Review – Hive Pocket from Gen42 Games

Review – Hive Pocket from Gen42 Games

Designer – John Yianni

Art – John Yianni

Gen42 Games kindly provided a review copy of this game

I’ve been playing Hive, a game for 2 players age 9+ on my ipod Touch for what seems like ages and really enjoying it. Surely its long over due for me to get a “hard copy”?

I was very intrigued and interested that John Yianni has produced a travel version of Hive, called Hive Pocket. Certainly a classic abstract game, Hive is long admired and my perception is that it should be in every gamer’s collection.

So a little background from the Gen42 website – Hive Pocket®’ débuted at the Nuremberg Toy Fair 2012 and is their seventh addition to the Hive® family since the first wooden print of this very popular and successful game back in 2001.

Since then Hive® has seen many incarnations from an iPhone App to the beautiful black and white classic edition ‘Hive Carbon®’ that was introduced last year at the Nuremberg Toy Fair 2011.

Hive Pocket® is the very same wonderful game but much smaller and compact.  Now you never need to go anywhere without Hive® again. This edition also includes the two expansions to the game ‘The Mosquito’ introduced in 2007 and ‘The Ladybug’ which was added to the Hive®family in 2010.

UnBagging
Yes, Hive Pocket, although packed in plastic, is stored in a drawstring carry bag. It comes with 26 Hive pieces, which are very nice indeed. You also get the two expansions to the game: ‘The Mosquito’ and ‘The Ladybug’.
The pieces measure 25 mm across and 10 mm in depth compared to the original game (see above) and this makes for a lightweight, very portable game, which of course is entirely the point. Surely, this makes Hive incredibly accessible and even more marketable. This is a very clever idea to increase the game’s reach to the mass market.
Gameplay
I guess you could say that classic games tend to be simple in their mechanics and challenging in the execution and strategy. Hive is no exception. The pieces represent different insects, each with its own specific movement.
The object is to surround your opponents’ Queen bee with other pieces, whether your own or not whilst preventing your opponent from doing the same to yours.
Players take turns placing or moving one piece and you need to place your Queen Bee by turn 4.  Simple really. Kinda chess-like. Well, not really that easy as you need to plan ahead and think how to optimize your moves. The constraint of not being able to dislocate from the hive that has been created makes this a really challenging game. Pieces aren’t eliminated and you may not need to use them all. As the players place their pieces, a connected hive is formed. It all plays relatively quickly and looks great. Not too much to remember but enough to push you against a clever opponent.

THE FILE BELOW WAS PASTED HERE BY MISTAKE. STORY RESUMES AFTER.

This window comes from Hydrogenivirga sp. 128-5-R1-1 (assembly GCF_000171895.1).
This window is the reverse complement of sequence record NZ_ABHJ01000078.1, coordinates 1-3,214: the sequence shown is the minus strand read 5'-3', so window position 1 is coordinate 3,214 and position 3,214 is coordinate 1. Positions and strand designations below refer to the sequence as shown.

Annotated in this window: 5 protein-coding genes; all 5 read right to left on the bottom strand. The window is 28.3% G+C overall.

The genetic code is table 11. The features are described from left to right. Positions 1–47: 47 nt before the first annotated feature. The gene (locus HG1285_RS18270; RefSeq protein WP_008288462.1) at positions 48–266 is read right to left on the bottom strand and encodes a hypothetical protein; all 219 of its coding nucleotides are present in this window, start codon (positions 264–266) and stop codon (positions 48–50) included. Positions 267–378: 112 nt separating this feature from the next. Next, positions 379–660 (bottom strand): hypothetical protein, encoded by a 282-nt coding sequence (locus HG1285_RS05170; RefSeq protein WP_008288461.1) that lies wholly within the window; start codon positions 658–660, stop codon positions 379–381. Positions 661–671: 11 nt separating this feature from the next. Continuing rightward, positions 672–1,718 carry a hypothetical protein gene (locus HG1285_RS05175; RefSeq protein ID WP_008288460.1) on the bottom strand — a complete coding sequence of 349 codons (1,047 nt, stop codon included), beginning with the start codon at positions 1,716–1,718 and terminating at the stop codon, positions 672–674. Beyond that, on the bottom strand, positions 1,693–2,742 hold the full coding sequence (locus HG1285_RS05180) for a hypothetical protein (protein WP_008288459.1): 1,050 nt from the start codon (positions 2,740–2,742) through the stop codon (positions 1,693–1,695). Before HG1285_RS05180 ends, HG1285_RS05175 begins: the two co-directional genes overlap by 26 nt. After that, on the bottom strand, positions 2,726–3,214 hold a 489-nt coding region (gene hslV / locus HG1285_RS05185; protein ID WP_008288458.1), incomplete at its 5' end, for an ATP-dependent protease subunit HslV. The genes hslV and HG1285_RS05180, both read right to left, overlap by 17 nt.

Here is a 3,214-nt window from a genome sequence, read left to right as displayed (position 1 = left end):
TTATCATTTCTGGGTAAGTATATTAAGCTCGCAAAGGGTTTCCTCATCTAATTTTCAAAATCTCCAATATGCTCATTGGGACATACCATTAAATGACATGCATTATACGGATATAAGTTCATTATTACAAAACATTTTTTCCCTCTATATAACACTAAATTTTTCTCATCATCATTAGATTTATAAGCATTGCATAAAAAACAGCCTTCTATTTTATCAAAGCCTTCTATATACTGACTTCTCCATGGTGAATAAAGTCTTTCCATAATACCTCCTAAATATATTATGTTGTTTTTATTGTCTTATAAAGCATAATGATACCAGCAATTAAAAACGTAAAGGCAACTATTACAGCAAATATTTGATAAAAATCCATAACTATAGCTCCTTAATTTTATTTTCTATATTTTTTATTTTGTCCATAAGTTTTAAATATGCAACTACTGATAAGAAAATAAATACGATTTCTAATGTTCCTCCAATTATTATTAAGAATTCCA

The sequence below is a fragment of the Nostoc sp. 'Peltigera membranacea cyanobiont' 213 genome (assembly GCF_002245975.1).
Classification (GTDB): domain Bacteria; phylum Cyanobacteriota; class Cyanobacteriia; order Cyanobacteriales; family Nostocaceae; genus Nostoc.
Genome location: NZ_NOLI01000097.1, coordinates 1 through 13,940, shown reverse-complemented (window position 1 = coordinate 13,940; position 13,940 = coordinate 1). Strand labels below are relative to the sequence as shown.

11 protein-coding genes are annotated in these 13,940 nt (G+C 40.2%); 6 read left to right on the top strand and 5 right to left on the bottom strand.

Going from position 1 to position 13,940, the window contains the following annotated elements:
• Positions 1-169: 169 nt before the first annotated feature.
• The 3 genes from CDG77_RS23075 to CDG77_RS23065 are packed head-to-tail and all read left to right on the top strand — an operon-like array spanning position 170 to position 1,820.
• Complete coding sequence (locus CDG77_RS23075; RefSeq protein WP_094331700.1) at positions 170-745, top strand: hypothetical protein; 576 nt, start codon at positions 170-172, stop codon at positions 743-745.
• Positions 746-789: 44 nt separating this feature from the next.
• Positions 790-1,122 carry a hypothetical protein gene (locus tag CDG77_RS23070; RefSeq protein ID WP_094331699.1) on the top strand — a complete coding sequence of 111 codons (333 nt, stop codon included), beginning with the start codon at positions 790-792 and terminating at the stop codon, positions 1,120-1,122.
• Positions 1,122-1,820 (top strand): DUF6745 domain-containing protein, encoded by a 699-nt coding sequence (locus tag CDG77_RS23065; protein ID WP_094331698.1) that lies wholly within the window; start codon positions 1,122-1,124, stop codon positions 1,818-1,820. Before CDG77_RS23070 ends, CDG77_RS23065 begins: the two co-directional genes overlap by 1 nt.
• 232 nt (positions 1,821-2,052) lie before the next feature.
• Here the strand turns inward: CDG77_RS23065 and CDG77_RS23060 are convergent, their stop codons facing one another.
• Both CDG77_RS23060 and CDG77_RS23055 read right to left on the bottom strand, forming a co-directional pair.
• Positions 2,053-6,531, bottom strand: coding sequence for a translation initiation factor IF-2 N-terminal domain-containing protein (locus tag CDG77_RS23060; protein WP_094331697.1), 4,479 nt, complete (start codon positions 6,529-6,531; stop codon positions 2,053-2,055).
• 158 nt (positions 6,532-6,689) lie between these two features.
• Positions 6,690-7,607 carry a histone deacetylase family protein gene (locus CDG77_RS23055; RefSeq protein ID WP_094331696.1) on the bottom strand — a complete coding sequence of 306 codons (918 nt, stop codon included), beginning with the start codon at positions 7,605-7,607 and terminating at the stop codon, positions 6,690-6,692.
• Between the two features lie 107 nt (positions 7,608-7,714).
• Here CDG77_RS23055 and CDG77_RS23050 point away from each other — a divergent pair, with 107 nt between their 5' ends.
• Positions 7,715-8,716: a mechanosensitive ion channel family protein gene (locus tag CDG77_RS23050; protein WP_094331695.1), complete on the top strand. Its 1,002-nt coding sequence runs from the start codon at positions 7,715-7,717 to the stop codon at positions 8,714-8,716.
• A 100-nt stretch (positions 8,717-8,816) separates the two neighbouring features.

You have the following insects, each with a unique movement capability –
Queen Bee – 1 space
Beetle – 1 space but can move (but can’t be placed when entering the game) on top of the Hive, in other words on top of other pieces which prevents the bottom piece from moving and the stack takes on the colour of the Beetle
Grasshopper – jumps from its space over any number of hexes along a straight line to an empty space
Spider – moves 3 spaces in a direct path only around pieces that it is direct contact with on each step of its move
Soldier Ant – can move from its position to any other position around the Hive
Ladybug – moves 3 spaces; 2 on top of the Hive and then 1 down
Mosquito – takes on the movement characteristics of any creature it touches at the time, including opponents so its the most flexible and interesting piece
A couple of key rules are important –
One Hive rule – pieces in play must be linked at all times
Freedom to move – pieces can only be moved in a sliding movement (exceptions – Grasshopper, Beetle and Ladybug, and at times the Mosquito)
Did it work for me?
I must be honest and say that I’m not very good at Hive. I struggle with abstracts in general and they don’t seem to suit my thinking style but Hive is very enjoyable and fun, win or lose. It looks and feels great. It is easy to learn and yet challenging to play well as its quite tricky to organize your moves to trap the Queen. Well tricky for me anyway. Thing is, its quite addictive and I find myself immediately wanting to have another go. I love the fact that Hive Pocket now makes it very portable which makes it ideal for me to take into work for instance for some lunch time gaming. Hive is a solid game that is worthy of any gamer or non-gamer’s time (approx 20 minutes).
Boardgames in Blighty rating – 8 out of 10
Family friendly?
A 2- player game so not strictly a family game but it can be a fun experience for parent and child.
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